Biology of bats!

-Music- Earthquake-resistant bridge columns. The powerful force of an earthquake can collapse bridges instantly, stranding, and even killing
people. That is why, with funding from the National
Science Foundation, engineers at Texas A&M University are leading an NSF-funded collaborative
research effort with the University of Colorado-Boulder to investigate alternative bridge structures. Traditional bridge columns are cast as one
piece, which means that as the earth shakes, these structures crack like a stick at both
ends. The team has proposed one possible alternative:
hybrid sliding-rocking or HSR columns, which are built as a series of individual concrete
segments stacked on top of each other and held together by steel cables that allow the
columns to shift and rock without sustaining structural damage. By preventing bridge damage, we can maintain
access to the affected areas immediately after an earthquake, saving lives and accelerating
recovery of affected communities. PATH OF LEAST RESISTANCE! Believe it or not, cancer cells are actually
lazy! New research reveals that while cancer cells
can spread quickly through the body, they’re slow and will opt for the easiest, widest
spaces to navigate to reduce energy requirements during movement. A team of biomedical engineers at Vanderbilt
University, with funding from the National Science Foundation, found that energy expenditure
and metabolism are significant factors within metastatic migration. This research could lead to new ways to target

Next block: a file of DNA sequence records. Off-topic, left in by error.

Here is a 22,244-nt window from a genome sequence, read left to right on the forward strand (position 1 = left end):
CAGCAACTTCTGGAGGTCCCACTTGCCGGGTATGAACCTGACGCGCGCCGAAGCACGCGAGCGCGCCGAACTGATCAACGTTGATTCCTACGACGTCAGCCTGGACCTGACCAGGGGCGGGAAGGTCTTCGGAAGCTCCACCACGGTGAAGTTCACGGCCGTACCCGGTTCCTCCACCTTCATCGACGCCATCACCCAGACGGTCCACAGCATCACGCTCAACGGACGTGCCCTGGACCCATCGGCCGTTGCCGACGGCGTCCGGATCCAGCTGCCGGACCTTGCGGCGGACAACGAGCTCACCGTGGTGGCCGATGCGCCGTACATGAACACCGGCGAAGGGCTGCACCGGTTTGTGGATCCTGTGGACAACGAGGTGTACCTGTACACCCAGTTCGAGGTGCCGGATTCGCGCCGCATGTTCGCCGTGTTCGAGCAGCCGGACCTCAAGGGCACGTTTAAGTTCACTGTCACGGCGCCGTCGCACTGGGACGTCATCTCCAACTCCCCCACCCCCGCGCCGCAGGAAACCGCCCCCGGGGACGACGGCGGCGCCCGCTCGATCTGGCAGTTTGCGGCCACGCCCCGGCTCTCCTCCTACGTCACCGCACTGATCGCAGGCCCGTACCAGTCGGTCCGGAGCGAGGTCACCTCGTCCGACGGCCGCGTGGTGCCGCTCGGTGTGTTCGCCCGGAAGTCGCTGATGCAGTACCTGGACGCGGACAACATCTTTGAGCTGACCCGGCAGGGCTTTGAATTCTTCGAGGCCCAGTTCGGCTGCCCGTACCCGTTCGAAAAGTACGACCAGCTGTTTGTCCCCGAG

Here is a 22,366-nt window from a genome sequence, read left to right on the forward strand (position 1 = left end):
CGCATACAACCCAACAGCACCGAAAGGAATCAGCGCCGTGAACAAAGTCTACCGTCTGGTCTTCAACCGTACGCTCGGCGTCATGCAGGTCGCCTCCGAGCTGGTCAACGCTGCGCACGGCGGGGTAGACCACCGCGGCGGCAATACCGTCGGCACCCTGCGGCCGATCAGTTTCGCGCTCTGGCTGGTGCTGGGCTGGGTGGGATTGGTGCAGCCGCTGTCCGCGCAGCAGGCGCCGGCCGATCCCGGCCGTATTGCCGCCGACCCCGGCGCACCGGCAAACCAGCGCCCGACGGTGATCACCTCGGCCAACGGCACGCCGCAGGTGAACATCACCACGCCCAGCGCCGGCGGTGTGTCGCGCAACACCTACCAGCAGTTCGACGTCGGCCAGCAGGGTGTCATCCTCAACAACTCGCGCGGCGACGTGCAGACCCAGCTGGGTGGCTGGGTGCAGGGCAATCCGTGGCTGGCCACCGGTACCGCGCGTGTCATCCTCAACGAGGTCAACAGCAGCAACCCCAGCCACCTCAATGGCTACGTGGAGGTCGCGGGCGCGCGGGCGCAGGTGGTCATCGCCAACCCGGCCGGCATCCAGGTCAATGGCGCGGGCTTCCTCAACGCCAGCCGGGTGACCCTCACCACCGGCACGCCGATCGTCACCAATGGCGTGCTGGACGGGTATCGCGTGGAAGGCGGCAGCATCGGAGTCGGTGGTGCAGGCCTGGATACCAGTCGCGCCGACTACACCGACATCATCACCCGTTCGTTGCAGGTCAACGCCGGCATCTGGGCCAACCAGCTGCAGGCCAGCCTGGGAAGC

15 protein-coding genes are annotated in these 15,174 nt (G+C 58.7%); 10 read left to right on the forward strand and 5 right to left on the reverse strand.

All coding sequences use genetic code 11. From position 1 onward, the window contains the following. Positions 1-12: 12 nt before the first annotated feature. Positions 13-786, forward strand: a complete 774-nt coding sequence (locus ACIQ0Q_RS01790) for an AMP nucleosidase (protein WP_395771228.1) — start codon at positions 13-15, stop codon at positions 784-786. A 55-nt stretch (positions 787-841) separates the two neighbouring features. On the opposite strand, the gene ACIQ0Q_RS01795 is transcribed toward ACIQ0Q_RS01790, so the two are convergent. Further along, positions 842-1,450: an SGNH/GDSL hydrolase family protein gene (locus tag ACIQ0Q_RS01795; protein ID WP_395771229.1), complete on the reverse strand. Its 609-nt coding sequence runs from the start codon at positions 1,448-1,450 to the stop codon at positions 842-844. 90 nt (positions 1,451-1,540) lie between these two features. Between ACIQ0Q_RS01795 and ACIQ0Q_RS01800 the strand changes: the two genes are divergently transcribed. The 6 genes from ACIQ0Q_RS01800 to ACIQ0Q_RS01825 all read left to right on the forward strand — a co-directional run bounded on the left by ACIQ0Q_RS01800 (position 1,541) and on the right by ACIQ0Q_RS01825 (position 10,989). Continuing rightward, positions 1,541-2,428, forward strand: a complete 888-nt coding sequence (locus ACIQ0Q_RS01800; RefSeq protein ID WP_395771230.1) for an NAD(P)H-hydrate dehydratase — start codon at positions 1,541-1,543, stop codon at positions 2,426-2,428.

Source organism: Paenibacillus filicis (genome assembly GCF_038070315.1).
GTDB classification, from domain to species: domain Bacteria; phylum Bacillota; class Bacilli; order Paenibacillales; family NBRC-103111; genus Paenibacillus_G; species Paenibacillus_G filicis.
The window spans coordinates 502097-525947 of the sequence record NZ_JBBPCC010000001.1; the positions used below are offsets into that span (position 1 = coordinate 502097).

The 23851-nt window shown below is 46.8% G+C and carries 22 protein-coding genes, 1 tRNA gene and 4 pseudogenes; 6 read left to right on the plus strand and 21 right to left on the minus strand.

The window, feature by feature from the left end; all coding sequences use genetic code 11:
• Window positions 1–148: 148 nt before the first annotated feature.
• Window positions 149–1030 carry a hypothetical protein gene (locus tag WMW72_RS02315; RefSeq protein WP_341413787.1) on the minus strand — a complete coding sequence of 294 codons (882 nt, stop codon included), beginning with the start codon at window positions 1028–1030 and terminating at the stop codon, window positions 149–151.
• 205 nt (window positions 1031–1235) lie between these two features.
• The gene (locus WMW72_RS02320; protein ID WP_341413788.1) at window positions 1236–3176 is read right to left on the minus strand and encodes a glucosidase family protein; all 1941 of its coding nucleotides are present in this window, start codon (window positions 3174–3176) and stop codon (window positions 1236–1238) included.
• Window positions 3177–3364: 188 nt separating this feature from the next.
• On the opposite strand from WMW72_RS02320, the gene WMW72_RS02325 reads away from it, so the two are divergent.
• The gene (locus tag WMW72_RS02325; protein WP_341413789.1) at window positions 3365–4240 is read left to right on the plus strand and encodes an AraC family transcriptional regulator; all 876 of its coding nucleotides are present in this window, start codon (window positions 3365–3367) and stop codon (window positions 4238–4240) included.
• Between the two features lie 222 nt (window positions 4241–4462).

metabolism and even possibly prevent metastasis. By manipulating different variables, the team
was able to track and build predictions of cellular preference for these paths of least
resistance in the body based on how much energy a cell would need to move. The team believes this initial understanding
of energy and cell migration could soon have broader implications for a variety of situations
beyond cancer. BIOLOGY OF BATS! It turns out that warm-blooded animals aren’t
warm all of the time! Researchers at Brown University studying the
muscles in bats’ wings found that their wings operate at a significantly lower temperature
than their bodies, especially during flight. The National Science Foundation-funded team
says this shows that warm-blooded animals have a lot more variation in body temperature
than expected. That has implications for how animals are
moving around, including humans. If we can understand more about how muscles
in bats and other specialized animals work at extreme temperatures, maybe we can find
new ways to support people that have to work at extreme temperatures too. To conduct their research, the team used a
specialized bat wind tunnel and high-resolution cameras to capture bats’ wings during flight
to better visualize the flow around the wings and movement from every angle. We find that the muscles of the bats don’t
have the same temperature everywhere in the wing, If we measure the temperature of the
muscles that are the main power muscles for flight, the ones that move the wing at the
shoulder, those are really close to body temperature. As soon as we cross a joint, the temperature
will be close to 5 degrees Celsius colder. And that temperature will drop another 5 degrees
Celsius as we cross the next joint and another 5 degress as we move closer to the hand. That’s a huge drop for muscle temperature. Most muscles move more slowly when it’s
cold, So a bat wing can continue to perform in a
really sophisticated way even when its gets colder and colder.” Understanding muscular and behavioral adaptation
could help scientists to improve the regulation of human exercise in the cold, or even in
heat. This could prove particularly important for
workers like fisherman who operate in cold water or even scientists and other personnel
working at NSF’s scientific research stations, in Antarctica! For more information about these stories,
visit us at This is NSF Science Now, I’m Dena Headlee. -Credits- NSFLogo

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